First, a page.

FDA Says No to Dasotraline for ADHD

Megan Brooks

August 31, 2018

The US Food and Drug Administration (FDA) has rejected the new drug application (NDA) for dasotraline (Sunovion Pharmaceuticals), a novel dual-acting dopamine and norepinephrine reuptake inhibitor, for the treatment of attention-deficit/hyperactivity disorder (ADHD).

After review, the FDA said that it could not approve the NDA for dasotraline in its current form and that additional clinical data are needed to further evaluate the efficacy and tolerability of dasotraline for the treatment of ADHD.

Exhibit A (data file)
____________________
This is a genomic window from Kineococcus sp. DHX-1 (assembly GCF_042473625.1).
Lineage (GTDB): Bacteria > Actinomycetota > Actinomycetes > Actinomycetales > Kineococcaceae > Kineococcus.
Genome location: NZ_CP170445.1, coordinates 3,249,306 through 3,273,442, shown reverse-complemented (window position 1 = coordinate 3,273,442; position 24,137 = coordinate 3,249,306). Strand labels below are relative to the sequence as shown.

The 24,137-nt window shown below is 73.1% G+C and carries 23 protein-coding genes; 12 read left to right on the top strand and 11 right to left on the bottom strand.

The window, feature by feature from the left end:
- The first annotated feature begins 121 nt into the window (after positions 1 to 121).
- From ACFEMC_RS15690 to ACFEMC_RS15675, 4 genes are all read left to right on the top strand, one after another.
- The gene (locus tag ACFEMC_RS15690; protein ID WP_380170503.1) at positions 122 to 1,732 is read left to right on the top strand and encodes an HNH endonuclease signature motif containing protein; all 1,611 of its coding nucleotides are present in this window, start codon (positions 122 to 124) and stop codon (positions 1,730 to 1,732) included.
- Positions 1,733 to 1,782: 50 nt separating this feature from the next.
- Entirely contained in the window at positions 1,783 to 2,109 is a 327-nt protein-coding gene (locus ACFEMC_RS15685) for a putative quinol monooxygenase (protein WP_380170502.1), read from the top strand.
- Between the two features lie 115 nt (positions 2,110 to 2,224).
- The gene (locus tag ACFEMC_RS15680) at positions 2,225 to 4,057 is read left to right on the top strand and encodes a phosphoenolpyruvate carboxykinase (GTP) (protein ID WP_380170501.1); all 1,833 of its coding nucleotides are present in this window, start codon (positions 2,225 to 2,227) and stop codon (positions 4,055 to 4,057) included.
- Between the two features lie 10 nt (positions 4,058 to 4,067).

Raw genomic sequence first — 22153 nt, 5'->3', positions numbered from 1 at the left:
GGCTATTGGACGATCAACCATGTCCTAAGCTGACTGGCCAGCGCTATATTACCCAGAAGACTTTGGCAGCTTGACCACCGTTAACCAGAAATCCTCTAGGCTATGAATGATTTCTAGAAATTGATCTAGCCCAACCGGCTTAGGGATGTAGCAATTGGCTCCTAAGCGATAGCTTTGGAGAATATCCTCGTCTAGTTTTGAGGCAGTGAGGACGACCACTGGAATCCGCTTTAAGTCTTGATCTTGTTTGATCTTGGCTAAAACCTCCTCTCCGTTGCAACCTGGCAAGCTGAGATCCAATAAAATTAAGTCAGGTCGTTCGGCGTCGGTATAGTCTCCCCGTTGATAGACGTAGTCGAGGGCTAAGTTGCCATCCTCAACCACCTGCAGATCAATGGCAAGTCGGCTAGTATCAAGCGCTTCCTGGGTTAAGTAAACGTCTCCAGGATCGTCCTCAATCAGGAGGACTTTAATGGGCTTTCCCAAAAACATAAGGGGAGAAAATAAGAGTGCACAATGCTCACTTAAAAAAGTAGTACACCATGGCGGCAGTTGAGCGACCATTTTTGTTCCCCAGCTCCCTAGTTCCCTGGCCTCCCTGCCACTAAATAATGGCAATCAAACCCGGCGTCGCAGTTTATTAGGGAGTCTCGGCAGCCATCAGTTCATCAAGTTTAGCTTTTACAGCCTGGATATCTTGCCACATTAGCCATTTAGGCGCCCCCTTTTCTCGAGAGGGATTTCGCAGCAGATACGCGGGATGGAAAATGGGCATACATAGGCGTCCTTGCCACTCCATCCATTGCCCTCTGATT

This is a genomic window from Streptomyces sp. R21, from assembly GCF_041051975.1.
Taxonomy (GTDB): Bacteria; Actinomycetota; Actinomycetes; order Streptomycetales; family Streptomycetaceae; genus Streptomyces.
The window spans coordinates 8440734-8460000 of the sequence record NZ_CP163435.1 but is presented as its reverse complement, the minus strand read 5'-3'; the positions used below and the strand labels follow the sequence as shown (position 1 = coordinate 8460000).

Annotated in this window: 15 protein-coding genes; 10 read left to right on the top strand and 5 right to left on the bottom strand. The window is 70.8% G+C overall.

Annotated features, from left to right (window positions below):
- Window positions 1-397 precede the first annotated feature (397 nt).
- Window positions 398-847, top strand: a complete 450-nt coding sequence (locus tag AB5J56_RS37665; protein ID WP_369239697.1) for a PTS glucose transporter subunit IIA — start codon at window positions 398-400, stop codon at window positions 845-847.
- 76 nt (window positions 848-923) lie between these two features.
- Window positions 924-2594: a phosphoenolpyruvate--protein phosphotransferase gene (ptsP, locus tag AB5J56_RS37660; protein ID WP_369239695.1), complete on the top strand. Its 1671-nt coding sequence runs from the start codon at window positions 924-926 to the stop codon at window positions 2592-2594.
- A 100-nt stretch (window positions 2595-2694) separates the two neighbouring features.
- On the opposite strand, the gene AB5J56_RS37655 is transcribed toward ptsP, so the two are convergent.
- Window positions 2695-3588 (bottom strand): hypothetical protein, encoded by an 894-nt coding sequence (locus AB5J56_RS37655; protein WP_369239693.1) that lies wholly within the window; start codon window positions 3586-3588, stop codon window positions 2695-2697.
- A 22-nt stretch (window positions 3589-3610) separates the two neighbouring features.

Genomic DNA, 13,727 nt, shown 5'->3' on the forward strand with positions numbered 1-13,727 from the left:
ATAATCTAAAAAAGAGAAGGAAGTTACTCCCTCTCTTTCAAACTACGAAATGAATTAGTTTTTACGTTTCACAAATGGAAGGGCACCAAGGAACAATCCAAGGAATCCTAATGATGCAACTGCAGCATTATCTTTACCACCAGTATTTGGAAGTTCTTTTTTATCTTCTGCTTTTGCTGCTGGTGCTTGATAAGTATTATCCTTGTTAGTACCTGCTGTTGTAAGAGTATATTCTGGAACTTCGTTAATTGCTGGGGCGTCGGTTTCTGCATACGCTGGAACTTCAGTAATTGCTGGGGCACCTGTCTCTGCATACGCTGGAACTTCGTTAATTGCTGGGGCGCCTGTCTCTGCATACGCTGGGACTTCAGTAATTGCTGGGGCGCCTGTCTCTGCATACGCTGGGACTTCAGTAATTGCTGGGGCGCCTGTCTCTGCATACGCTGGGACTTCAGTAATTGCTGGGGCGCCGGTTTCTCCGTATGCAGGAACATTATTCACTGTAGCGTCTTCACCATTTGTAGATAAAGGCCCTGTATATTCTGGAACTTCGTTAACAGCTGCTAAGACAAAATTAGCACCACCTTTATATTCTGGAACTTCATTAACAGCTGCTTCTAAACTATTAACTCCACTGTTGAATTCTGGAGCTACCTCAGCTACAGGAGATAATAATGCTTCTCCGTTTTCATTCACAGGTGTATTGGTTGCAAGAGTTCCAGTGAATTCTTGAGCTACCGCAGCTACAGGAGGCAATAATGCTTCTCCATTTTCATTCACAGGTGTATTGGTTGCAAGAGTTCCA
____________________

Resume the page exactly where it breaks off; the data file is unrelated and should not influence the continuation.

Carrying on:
Dasotraline was evaluated in about 2500 children and adults with ADHD in multiple placebo-controlled safety and efficacy studies, as well as two long-term safety studies.

"While we are disappointed with the FDA's decision, we remain confident in the future of dasotraline," said Antony Loebel, MD, executive vice president and chief medical officer at Sunovion, in a news release. "We plan to discuss next steps for the dasotraline ADHD program with the FDA as soon as possible."

Dasotraline is also being evaluated for the treatment of moderate to severe binge eating disorder in adults in the United States. On the basis of positive data from two studies, the company said it expects to file a marketing application for dasotraline for binge eating disorder by the end of March 2019.

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